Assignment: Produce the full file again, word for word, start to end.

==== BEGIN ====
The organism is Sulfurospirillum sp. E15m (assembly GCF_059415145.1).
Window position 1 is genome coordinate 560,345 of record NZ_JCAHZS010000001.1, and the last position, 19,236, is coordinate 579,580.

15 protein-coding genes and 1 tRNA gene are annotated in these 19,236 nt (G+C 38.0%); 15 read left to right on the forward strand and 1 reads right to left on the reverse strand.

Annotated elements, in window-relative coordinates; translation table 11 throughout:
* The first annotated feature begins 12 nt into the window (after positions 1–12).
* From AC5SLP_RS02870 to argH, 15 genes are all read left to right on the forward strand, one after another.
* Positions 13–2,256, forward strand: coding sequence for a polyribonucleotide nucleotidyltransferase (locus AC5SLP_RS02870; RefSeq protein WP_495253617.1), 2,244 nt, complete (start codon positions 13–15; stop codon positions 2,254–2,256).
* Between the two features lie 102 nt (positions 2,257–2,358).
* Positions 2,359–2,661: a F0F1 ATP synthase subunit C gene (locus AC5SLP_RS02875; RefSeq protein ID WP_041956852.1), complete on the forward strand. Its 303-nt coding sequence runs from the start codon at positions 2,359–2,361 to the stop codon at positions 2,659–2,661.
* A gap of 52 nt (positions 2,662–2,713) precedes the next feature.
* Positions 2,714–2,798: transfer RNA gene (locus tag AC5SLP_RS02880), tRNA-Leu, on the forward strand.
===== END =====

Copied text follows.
The organism is Sulfurospirillum sp. E15m (assembly GCF_059415145.1).
Window position 1 is genome coordinate 560,345 of record NZ_JCAHZS010000001.1, and the last position, 19,236, is coordinate 579,580.

15 protein-coding genes and 1 tRNA gene are annotated in these 19,236 nt (G+C 38.0%); 15 read left to right on the forward strand and 1 reads right to left on the reverse strand.

Annotated elements, in window-relative coordinates; translation table 11 throughout:
* The first annotated feature begins 12 nt into the window (after positions 1–12).
* From AC5SLP_RS02870 to argH, 15 genes are all read left to right on the forward strand, one after another.
* Positions 13–2,256, forward strand: coding sequence for a polyribonucleotide nucleotidyltransferase (locus AC5SLP_RS02870; RefSeq protein WP_495253617.1), 2,244 nt, complete (start codon positions 13–15; stop codon positions 2,254–2,256).
* Between the two features lie 102 nt (positions 2,257–2,358).
* Positions 2,359–2,661: a F0F1 ATP synthase subunit C gene (locus AC5SLP_RS02875; RefSeq protein ID WP_041956852.1), complete on the forward strand. Its 303-nt coding sequence runs from the start codon at positions 2,359–2,361 to the stop codon at positions 2,659–2,661.
* A gap of 52 nt (positions 2,662–2,713) precedes the next feature.
* Positions 2,714–2,798: transfer RNA gene (locus tag AC5SLP_RS02880), tRNA-Leu, on the forward strand.